Time is one of those things we all take for granted. Time marches on and does a dozen other things described by pithy sayings on T-shirts and motivational posters. When it comes to software, however, time is often our worst enemy. In this blog post, I talk about some patterns for dealing with the passage of time in event sourced applications.
Recently I had the opportunity to pick the brain of someone who has more experience and exposure to large scale, event-sourced systems than I do. We talked about event sourcing, specifically command processing, the subject of this blog post. It was an enlightening conversation that reminded me that insight is information tempered with experience. No amount of book reading is a substitute for learning from watching things go horribly wrong in production 😃.
One of the most formidable barriers in adopting and building event-sourced systems is learning to live with, and even embrace, the restrictions on component behavior. As it turns out, the same restrictions that make WebAssembly so powerful line up perfectly with event sourcing requirements.
In our last post we built an deployed a service with Rust and deployed it to Cosmonic's free infrastructure. In this post we'll build a React frontend to interact with the service.
One of the many things that Cosmonic makes incredibly simple is building and deploying services. In this post, we'll show how easy it is to build a service from scratch, and how a service can shift from monolith to globally distributed function at runtime without rebuilding.
In our last post, we looked at some of the challenges inherent in running a highly distributed, microservices-centric infrastructure and how to overcome issues of networking and security in this novel environment.
In particular, we looked at some of the limitations Kubernetes has, especially at the edge, and why this was a key reason for selecting HashiCorp Nomad as our container orchestrator for WebAssembly and wasmCloud.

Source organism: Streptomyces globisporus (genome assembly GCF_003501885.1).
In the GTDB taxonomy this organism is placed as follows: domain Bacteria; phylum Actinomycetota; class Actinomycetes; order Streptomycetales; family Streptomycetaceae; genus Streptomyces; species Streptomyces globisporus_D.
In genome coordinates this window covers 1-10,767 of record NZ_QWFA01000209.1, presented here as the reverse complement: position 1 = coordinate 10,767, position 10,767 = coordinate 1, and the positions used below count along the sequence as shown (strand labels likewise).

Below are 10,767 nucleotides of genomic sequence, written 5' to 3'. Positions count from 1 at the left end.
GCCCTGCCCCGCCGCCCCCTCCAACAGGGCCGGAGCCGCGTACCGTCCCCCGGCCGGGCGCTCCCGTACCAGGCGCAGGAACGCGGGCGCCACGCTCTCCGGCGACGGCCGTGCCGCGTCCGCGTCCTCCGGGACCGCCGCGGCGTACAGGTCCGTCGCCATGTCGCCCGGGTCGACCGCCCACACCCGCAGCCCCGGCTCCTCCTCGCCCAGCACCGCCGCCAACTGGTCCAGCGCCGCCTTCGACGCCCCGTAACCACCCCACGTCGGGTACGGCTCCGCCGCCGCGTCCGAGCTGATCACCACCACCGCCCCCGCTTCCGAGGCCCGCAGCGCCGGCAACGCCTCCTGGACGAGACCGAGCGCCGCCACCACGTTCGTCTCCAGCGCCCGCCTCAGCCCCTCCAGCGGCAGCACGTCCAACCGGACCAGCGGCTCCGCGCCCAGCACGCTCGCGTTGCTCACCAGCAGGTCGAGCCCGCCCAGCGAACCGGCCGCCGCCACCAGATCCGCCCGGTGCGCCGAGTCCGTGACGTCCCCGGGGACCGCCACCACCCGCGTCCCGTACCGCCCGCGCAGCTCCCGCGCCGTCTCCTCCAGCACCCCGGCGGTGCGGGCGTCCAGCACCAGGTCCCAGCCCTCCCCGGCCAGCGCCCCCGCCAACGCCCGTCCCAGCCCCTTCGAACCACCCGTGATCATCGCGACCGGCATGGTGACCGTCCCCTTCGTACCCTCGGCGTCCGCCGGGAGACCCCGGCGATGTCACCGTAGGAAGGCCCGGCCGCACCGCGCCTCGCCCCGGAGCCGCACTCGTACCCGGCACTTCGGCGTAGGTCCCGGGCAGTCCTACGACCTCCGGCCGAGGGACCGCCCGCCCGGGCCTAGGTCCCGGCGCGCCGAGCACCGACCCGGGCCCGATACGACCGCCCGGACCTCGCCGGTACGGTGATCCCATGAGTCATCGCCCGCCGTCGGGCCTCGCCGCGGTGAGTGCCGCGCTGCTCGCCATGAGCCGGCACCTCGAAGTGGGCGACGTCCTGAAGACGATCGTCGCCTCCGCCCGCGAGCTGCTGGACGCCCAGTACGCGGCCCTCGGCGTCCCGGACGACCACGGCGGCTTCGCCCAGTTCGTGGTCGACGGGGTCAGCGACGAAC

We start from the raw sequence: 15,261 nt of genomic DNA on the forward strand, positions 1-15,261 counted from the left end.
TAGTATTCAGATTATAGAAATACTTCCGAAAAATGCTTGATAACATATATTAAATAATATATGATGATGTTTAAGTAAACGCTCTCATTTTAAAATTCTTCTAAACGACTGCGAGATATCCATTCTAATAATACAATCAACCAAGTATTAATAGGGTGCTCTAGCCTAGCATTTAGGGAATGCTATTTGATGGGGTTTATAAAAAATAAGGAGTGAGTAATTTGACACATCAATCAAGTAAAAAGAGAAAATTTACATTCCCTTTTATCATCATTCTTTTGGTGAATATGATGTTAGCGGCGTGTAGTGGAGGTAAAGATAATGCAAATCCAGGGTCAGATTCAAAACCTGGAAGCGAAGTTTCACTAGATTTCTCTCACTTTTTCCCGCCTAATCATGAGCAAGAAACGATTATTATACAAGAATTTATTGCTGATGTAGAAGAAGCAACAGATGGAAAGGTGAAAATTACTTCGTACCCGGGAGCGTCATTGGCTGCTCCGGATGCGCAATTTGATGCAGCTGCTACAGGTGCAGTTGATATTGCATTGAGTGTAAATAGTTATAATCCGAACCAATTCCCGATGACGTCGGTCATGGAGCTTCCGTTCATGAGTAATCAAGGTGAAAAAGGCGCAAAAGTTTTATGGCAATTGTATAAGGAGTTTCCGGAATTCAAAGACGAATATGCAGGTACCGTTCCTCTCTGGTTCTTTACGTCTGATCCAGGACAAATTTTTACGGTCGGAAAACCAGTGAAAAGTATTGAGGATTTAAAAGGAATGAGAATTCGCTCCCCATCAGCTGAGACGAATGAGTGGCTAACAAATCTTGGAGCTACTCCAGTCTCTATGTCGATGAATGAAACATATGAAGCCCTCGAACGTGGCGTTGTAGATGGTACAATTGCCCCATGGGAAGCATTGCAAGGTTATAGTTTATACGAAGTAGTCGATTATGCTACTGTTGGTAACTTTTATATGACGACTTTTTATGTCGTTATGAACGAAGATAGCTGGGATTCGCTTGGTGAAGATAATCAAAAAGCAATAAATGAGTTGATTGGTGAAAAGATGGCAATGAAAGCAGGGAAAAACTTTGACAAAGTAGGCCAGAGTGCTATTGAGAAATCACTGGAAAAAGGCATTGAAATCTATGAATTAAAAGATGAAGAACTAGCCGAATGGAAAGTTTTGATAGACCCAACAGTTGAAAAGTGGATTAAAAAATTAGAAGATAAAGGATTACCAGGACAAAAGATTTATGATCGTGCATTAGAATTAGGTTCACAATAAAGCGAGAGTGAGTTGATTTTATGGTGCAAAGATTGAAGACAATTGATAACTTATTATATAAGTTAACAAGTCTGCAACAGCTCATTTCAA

This post will outline the reasons why Nomad is an ideal container orchestrator for WebAssembly and wasmCloud, and how we created Netreap to run Cilium in our Nomad clusters alongside the rest of our infrastructure. In my next post, I'll walk you through how to run Cilium on a Nomad node, and how Netreap performs in practice.
An examination of how wasifills—a component adapter pattern like polyfills, but for
components—can help bridge the gap between today's rapidly changing standards landscape and the
future of interoperable components facilitated with
wit and wit
worlds. It's an amazing time to
be on the bleeding edge of the WebAssembly adoption curve, but it's not without risk.
At the Pasadena leg of Kubernetes Community Days (co-located with SCaLE 20x), I had the chance to talk to 100 or so Kubernetes enthusiasts, to give my perspective on WebAssembly, through the lens of a Kubernetes veteran.
An engineer begins her Monday, sitting down at her desk with a cup of coffee. She's feeling productive, inspired, and ready to write some good code. She opens her GitHub inbox to find 42 notifications on her projects, like this one:
⚠️ CRITICAL VULNERABILITY: Upgrade
garbodep from 1.1.12 to 1.1.13
garbodep? I don't even directly depend on that, why am I getting notified for this?" And
so, her day begins.
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